A week passes by. We don't talk much about his father, because doing so creates a sort of downward spiral of despair. He refuses to grieve with me. I suspect that because if you grieve, it becomes real. So instead, we argue. We complain about things to distract us: school, work, terrible drivers. Mundane irritations hold no meaning. We complain more than we appreciate, and it drags us down.
He says to me, "Complaining is a coping mechanism for grieving life. It's all anyone does. Living is traumatic." What purpose does the complaining serve to mitigate the trauma? It is not unlike having a toothache; we complain about our pain to gain pity because the attention makes us feel good. We acquire pleasure from our misfortune, continually pressing on the bleeding wounds to remind us that we are still alive and that we need affirmation of our suffering to find a place in the world we are stuck in until, we too, die.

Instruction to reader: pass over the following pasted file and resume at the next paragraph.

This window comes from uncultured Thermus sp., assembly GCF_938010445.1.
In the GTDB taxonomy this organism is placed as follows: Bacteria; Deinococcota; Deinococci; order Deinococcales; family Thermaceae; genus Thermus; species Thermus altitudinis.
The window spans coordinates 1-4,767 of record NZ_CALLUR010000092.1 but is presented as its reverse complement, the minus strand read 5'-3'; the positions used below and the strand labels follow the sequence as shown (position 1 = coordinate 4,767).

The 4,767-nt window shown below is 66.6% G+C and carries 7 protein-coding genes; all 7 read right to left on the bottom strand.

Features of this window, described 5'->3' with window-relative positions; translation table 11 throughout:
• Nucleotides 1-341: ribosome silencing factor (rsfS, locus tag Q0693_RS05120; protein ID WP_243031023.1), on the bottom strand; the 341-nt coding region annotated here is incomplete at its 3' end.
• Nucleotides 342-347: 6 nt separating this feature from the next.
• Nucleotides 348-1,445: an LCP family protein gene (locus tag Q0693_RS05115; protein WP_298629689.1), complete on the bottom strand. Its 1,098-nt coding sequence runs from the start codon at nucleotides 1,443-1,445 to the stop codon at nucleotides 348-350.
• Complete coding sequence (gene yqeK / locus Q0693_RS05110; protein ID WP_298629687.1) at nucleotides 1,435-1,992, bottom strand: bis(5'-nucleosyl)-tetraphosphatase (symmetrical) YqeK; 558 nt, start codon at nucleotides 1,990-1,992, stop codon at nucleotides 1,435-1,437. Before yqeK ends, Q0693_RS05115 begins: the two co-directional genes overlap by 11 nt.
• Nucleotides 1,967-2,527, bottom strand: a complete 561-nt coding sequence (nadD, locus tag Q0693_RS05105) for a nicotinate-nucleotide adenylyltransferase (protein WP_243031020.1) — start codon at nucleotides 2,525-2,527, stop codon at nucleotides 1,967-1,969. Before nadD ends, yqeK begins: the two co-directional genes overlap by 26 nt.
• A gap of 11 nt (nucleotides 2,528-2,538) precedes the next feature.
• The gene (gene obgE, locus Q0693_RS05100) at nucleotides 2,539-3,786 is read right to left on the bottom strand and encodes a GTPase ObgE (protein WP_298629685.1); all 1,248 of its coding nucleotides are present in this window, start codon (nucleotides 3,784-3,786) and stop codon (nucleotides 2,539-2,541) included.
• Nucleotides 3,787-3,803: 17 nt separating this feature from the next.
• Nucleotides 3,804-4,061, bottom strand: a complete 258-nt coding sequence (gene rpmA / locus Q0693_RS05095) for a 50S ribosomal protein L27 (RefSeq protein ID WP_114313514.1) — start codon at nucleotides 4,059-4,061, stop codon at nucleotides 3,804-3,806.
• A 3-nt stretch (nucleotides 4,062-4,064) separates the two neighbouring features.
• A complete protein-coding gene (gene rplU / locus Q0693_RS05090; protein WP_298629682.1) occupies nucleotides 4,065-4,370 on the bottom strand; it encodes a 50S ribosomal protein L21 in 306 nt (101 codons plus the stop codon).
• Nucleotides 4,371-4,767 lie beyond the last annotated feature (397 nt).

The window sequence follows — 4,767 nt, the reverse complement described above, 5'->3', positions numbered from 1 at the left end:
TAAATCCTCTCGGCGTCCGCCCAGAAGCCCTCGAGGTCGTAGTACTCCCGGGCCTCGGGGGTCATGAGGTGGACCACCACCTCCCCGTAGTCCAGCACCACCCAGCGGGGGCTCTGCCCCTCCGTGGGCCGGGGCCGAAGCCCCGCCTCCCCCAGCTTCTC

We drink, we sleep, and we neglect self-care, destroying ourselves to escape the trauma of living. And we complain to make that trauma seem more comfortable. And we still refuse to grieve. It's funny, thinking about the idea of grief. It's absurd, really, and we mirror this absurdity in how we process our grief.
Anger. Sadness. Pain. Self-abuse.
But we won't acknowledge that we are grieving, because if we do, then we must reflect upon what that means. So instead, we express our grief without saying we are grieving. We crave permission to do so in a world where grief is forcefully private. If we are told to grieve, we refute it to remain strong, starving ourselves from healing, much like how a dehydrated man begs for water and, if given it, vomits it up. Incapable of the acceptance of grief, we instead hold faith to try and separate the situation from reality, creating our own reality in the process.
"I need to do something drastic," I joked, misquoting Camus. "Suicide isn't an option, we can't get married yet, and l'illustration has been out of print for years."
The next day, I chopped off all of my red hair. I had wanted it to my hips. I couldn't handle the stress of caring for myself anymore; it reminded me of better days. Eleven inches long, now shaved on both sides. Black, reflective of my moods lately, but I left a bit of red, in hopes it would cheer me up. My hair was always where I felt the most confident in myself. I felt mangled.
External grieving because I cannot show my pain otherwise. But every time I looked in the mirror, all I could see was how I was becoming someone else because of someone else.